Java Programming - Threads
(2) is correct because wait() always causes the current thread to go into the object's wait pool.
(5) is correct because sleep() will always pause the currently running thread for at least the duration specified in the sleep argument (unless an interrupted exception is thrown).
(6) is correct because, assuming that the thread you're calling join() on is alive, the thread calling join() will immediately block until the thread you're calling join() on is no longer alive.
(1) is wrong, but tempting. The yield() method is not guaranteed to cause a thread to leave the running state, although if there are runnable threads of the same priority as the currently running thread, then the current thread will probably leave the running state.
(3) and (4) are incorrect because they don't cause the thread invoking them to leave the running state.
(7) is wrong because there's no such method.
Option A is correct. wait() causes the current thread to wait until another thread invokes the notify() method or the notifyAll() method for this object.
Option B is wrong. notify() - wakes up a single thread that is waiting on this object's monitor.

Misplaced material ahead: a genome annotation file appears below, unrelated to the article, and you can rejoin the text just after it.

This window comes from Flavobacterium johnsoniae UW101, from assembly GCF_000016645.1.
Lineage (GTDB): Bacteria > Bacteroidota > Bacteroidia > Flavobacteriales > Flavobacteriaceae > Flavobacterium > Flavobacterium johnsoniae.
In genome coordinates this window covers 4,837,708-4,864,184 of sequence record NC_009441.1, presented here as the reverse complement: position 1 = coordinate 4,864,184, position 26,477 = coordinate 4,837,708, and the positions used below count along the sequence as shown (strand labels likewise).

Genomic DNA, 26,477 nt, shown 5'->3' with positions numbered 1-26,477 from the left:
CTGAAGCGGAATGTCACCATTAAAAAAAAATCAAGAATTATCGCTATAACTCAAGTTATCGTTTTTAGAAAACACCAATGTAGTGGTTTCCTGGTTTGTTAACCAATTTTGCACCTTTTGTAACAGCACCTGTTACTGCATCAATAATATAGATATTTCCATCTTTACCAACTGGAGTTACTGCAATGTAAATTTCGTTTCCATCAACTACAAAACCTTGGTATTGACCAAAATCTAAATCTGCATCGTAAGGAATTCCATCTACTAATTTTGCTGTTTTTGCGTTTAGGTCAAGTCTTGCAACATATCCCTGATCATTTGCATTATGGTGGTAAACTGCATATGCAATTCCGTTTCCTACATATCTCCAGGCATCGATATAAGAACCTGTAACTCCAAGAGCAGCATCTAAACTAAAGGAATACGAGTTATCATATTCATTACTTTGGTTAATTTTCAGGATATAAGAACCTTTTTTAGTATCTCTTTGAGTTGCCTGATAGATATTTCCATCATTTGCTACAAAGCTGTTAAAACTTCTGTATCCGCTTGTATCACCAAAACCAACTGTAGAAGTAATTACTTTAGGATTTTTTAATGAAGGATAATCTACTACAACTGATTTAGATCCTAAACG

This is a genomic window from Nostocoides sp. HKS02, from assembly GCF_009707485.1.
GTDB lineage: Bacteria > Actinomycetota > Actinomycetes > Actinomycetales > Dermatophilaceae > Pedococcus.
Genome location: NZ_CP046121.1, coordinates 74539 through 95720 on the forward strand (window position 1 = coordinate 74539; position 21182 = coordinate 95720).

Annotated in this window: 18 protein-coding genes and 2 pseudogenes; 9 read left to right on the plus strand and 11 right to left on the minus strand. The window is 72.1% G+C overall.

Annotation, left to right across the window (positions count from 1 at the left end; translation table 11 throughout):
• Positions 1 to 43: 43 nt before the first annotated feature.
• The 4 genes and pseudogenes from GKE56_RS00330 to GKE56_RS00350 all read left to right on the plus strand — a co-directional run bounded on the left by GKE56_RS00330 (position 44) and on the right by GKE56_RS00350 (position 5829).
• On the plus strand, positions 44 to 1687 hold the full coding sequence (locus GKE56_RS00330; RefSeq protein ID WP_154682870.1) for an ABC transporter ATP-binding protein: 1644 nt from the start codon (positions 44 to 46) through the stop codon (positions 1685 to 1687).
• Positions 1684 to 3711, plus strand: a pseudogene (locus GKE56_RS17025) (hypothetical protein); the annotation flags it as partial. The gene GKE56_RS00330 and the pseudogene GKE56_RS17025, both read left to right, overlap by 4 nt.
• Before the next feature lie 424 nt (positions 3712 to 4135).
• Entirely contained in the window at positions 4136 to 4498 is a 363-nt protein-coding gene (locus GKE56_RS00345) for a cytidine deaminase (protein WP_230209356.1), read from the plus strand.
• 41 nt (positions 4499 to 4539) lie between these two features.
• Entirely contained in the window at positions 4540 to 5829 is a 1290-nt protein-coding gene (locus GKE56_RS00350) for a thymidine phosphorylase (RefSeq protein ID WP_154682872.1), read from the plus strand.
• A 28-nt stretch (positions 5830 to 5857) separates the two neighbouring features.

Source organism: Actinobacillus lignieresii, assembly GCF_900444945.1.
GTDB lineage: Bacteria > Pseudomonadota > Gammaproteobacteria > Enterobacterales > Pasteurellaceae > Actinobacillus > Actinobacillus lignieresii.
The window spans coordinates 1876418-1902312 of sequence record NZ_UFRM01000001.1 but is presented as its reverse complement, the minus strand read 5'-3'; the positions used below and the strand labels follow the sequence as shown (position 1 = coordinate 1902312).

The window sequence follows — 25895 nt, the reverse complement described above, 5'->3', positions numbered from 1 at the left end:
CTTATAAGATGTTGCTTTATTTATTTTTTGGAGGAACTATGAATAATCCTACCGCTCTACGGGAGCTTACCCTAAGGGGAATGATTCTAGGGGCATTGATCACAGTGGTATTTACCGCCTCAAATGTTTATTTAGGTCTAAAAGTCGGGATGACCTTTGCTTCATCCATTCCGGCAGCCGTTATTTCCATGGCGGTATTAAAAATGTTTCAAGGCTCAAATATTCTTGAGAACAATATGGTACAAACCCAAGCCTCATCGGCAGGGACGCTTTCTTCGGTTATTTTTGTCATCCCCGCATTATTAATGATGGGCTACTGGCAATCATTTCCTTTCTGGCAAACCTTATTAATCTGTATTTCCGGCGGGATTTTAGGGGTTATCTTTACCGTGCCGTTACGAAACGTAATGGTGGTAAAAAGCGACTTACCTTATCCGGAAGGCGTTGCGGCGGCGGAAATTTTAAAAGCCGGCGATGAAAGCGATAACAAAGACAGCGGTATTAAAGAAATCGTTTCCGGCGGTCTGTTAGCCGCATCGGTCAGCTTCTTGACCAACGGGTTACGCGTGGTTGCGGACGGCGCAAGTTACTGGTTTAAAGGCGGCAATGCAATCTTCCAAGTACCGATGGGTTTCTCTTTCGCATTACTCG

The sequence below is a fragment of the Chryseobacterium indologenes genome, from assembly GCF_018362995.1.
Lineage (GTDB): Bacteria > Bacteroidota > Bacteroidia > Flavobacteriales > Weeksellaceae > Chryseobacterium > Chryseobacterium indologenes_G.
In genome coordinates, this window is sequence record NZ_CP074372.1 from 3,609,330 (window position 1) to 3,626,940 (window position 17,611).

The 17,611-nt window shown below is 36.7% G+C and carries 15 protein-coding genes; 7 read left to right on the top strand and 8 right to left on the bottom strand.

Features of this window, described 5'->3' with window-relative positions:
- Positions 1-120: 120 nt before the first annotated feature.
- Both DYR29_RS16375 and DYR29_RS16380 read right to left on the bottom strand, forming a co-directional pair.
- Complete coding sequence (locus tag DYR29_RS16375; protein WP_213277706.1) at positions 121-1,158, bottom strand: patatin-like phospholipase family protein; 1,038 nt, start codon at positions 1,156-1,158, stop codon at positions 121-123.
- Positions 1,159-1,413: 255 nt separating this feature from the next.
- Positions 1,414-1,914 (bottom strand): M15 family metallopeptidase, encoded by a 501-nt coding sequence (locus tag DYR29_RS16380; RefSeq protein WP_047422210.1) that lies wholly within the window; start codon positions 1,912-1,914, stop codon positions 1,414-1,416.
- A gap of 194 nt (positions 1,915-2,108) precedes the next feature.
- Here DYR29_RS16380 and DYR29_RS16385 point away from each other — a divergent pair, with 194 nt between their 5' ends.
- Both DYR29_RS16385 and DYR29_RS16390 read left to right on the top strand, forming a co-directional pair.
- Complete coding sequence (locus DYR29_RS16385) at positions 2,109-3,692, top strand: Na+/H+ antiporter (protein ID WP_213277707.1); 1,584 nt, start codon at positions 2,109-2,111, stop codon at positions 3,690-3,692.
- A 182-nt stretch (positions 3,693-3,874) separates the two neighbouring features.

Option C is wrong. notifyAll() - wakes up all threads that are waiting on this object's monitor.
Option D is wrong. Typically, releasing a lock means the thread holding the lock (in other words, the thread currently in the synchronized method) exits the synchronized method. At that point, the lock is free until some other thread enters a synchronized method on that object. Does entering/exiting synchronized code mean that the thread execution stops? Not necessarily because the thread can still run code that is not synchronized. I think the word directly in the question gives us a clue. Exiting synchronized code does not directly stop the execution of a thread.
Option B is correct because in an interface all methods are abstract by default therefore they must be overridden by the implementing class. The Runnable interface only contains 1 method, the void run() method therefore it must be implemented.
Option A and D are incorrect because they are narrowing the access privileges i.e. package(default) access is narrower than public access.
Option C is not method in the Runnable interface therefore it is incorrect.
Option A is Correct. The run() method to a thread is like the main() method to an application. Starting the thread causes the object's run method to be called in that separately executing thread.
Option B is wrong. The start() method causes this thread to begin execution; the Java Virtual Machine calls the run method of this thread.
Option C is wrong. The stop() method is deprecated. It forces the thread to stop executing.
Option D is wrong. Is the main entry point for an application.